Else-If will only look at conditions2 if the overall result of conditions1 is false. Then-If does the opposite, it only looks at conditions2 if the overall result of conditions1 is true. The final ELSE statement is executed if the Else-If conditions2 is false, or if either of the Then-If conditions1 or conditions2 is false. [65]

It is intentional. Else-If and Then-If do not support triggers in their secondary IFs. The Else-If is only evaluated if the primary IF is false. Try a latching piston, it allows two independent condition sets. Or enable expert mode and then use individual actions, for more advanced cases. [66]

Your IF and ELSE IF cover all possible options, it's either any is active or all inactive. Your IF - ELSE IF will always match one of the two, never giving a chance to the ELSE to run. Consider moving the ELSE action under the IF THEN action group. Just add it to the IF THEN, along with the other Turn on action. It will only run during selected modes anyway. [67]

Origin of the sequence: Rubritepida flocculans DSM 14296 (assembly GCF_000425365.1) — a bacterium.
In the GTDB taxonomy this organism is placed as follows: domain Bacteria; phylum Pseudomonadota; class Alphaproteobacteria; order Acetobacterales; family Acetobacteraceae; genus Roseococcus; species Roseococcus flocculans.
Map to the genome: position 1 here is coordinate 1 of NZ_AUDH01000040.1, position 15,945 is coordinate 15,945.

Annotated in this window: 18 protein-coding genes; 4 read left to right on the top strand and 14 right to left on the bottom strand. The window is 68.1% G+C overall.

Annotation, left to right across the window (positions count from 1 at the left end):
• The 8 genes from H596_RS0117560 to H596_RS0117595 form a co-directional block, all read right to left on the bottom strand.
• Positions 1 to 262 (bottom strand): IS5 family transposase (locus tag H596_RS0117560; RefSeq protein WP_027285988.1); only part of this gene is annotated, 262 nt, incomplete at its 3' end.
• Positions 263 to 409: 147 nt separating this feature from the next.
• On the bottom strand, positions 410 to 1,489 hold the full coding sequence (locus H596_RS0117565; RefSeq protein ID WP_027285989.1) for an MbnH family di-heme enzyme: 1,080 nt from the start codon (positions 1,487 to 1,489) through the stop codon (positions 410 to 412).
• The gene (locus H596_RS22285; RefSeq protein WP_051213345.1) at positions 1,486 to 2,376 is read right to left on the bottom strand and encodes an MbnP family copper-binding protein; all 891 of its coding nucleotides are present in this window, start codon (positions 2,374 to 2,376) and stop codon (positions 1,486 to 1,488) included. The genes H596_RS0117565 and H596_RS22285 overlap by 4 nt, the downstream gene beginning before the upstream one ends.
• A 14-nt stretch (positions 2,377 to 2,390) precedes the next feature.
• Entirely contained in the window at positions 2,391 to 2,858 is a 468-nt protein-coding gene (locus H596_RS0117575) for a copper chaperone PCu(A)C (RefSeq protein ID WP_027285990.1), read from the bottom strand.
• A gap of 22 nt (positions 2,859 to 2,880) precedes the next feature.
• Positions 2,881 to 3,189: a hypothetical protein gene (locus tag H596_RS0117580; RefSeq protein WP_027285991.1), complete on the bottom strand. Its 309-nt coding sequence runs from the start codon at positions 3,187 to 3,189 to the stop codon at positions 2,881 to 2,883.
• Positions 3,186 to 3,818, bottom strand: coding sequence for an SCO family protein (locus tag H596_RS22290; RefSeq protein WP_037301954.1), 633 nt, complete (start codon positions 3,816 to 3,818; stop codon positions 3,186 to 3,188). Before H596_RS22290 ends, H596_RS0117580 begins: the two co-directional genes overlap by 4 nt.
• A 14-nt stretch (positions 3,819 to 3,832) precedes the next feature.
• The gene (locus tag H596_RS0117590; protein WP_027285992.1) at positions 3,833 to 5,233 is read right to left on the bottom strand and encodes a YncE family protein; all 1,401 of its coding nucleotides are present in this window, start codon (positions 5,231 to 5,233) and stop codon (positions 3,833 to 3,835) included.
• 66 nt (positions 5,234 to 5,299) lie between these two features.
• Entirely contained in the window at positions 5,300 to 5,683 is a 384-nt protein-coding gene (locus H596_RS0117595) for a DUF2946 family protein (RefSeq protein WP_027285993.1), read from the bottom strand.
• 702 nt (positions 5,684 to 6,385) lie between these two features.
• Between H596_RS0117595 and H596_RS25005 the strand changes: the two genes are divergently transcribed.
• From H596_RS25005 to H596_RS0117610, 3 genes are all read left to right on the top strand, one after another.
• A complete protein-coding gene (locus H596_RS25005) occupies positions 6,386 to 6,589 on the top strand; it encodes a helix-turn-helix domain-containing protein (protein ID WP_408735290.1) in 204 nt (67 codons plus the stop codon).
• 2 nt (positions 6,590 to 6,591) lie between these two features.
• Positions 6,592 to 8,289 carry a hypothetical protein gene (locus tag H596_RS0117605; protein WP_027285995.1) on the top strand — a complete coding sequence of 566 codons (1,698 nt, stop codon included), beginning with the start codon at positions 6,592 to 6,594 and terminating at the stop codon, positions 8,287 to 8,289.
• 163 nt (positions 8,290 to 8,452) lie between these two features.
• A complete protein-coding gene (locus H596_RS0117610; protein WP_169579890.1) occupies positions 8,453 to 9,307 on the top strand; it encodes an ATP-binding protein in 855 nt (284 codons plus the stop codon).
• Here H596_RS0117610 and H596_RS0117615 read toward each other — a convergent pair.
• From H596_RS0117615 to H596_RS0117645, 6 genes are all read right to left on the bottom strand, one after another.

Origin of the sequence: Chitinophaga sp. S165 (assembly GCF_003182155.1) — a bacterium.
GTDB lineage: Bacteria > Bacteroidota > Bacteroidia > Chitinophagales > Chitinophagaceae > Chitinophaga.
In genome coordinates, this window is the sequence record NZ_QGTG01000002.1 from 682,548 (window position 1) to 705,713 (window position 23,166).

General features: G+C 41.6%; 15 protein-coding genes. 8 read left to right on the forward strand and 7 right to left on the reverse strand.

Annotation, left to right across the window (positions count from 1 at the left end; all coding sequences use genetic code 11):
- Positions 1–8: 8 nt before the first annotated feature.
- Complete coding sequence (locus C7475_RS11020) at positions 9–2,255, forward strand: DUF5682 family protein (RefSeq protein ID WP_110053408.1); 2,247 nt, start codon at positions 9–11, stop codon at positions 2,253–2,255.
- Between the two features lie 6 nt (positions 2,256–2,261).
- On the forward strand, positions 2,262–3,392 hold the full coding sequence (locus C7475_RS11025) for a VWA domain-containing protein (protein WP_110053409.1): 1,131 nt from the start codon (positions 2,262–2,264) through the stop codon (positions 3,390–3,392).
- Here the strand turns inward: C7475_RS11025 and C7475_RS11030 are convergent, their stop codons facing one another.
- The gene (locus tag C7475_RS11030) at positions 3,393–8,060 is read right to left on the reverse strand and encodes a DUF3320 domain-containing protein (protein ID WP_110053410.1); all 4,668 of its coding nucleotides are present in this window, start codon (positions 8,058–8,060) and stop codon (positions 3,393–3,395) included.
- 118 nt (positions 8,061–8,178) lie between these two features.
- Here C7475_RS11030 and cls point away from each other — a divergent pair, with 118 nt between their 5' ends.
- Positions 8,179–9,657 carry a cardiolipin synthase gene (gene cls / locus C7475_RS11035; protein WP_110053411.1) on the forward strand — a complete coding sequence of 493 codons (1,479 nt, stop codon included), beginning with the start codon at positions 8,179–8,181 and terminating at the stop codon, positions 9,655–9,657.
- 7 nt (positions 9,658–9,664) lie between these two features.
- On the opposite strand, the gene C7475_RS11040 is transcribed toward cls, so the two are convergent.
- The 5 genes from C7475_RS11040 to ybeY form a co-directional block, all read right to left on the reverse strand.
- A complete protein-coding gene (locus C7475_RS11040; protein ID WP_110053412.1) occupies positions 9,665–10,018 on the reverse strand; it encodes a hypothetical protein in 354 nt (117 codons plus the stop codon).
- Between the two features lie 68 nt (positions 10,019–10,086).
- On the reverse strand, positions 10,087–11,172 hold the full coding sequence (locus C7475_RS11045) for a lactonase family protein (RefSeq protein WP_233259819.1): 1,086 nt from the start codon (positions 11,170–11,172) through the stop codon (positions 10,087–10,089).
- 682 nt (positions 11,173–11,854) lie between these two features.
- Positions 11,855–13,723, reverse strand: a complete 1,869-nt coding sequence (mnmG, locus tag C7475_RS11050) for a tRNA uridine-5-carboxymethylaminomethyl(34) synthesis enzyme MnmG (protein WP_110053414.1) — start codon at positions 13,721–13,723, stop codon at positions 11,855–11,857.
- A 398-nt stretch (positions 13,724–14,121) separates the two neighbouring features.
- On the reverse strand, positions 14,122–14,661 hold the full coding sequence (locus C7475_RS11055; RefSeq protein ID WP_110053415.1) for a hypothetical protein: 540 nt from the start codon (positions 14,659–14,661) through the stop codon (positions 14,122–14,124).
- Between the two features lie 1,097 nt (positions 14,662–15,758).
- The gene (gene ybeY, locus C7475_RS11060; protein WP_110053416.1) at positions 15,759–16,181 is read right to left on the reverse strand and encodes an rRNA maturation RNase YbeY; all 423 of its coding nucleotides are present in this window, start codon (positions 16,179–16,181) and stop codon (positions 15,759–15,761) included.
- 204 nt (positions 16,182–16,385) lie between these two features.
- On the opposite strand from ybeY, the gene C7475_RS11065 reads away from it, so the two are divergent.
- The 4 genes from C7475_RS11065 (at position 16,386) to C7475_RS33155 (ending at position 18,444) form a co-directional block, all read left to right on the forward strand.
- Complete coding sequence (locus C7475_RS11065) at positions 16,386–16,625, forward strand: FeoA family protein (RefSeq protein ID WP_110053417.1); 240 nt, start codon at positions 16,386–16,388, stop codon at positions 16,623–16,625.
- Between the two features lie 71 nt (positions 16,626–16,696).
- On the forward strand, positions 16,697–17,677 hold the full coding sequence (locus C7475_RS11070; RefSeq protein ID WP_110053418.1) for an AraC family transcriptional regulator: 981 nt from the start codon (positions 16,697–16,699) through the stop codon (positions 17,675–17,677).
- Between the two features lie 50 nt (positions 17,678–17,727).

(Mode is Home OR Mode is Evening) can be replaced with Mode is one of [Home, Evening] [68]


If you choose anything other than custom time the offset field will reappear. Is that set to 60 by any chance? Custom time is not supposed to have an offset, but I have a feeling it still respects it. Bug. [69]

The stay will become true at the set time after the light turned on. If that time doesn't happen to be within your time window.... you miss it. [70]

Odd Week Scheduling - use time trigger happens at custom time (or any predefined time for that matter), then instead of every day, choose every number of weeks, choose 2 and select the day of the week Wednesday. Voila! [71]

The general rule I used is that the thresholds are at second 00 because that's when the event is expected to happen. So the beginning of any interval is inclusive of that minute, while the end is exclusive.

Time is between 7:31am and 8:47pm means from 7:31:00 am through 8:46:59 pm inclusive. 8:47:00pm would be outside the range.